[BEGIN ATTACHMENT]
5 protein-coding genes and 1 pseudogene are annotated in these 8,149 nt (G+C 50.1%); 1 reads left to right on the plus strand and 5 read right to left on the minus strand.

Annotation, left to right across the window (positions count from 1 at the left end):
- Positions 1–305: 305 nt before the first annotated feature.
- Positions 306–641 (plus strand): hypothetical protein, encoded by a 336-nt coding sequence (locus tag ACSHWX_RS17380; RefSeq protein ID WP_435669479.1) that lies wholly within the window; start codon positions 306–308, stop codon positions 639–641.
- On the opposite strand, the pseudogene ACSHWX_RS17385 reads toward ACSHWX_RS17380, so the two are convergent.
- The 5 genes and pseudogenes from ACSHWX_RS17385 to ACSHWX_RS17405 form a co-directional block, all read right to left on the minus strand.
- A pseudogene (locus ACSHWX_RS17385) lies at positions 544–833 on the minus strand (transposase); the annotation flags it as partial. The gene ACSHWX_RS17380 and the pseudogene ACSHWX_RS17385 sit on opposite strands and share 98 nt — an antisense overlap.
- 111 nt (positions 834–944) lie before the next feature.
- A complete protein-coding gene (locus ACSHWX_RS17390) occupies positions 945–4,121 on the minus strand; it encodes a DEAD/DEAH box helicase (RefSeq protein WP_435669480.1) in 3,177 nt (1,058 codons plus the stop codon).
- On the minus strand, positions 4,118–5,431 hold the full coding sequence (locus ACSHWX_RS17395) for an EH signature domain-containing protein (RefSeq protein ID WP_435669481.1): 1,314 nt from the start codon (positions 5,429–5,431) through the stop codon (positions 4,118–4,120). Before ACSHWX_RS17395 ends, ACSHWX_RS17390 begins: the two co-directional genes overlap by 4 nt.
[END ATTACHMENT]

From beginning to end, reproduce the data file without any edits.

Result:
5 protein-coding genes and 1 pseudogene are annotated in these 8,149 nt (G+C 50.1%); 1 reads left to right on the plus strand and 5 read right to left on the minus strand.

Annotation, left to right across the window (positions count from 1 at the left end):
- Positions 1–305: 305 nt before the first annotated feature.
- Positions 306–641 (plus strand): hypothetical protein, encoded by a 336-nt coding sequence (locus tag ACSHWX_RS17380; RefSeq protein ID WP_435669479.1) that lies wholly within the window; start codon positions 306–308, stop codon positions 639–641.
- On the opposite strand, the pseudogene ACSHWX_RS17385 reads toward ACSHWX_RS17380, so the two are convergent.
- The 5 genes and pseudogenes from ACSHWX_RS17385 to ACSHWX_RS17405 form a co-directional block, all read right to left on the minus strand.
- A pseudogene (locus ACSHWX_RS17385) lies at positions 544–833 on the minus strand (transposase); the annotation flags it as partial. The gene ACSHWX_RS17380 and the pseudogene ACSHWX_RS17385 sit on opposite strands and share 98 nt — an antisense overlap.
- 111 nt (positions 834–944) lie before the next feature.
- A complete protein-coding gene (locus ACSHWX_RS17390) occupies positions 945–4,121 on the minus strand; it encodes a DEAD/DEAH box helicase (RefSeq protein WP_435669480.1) in 3,177 nt (1,058 codons plus the stop codon).
- On the minus strand, positions 4,118–5,431 hold the full coding sequence (locus ACSHWX_RS17395) for an EH signature domain-containing protein (RefSeq protein ID WP_435669481.1): 1,314 nt from the start codon (positions 5,429–5,431) through the stop codon (positions 4,118–4,120). Before ACSHWX_RS17395 ends, ACSHWX_RS17390 begins: the two co-directional genes overlap by 4 nt.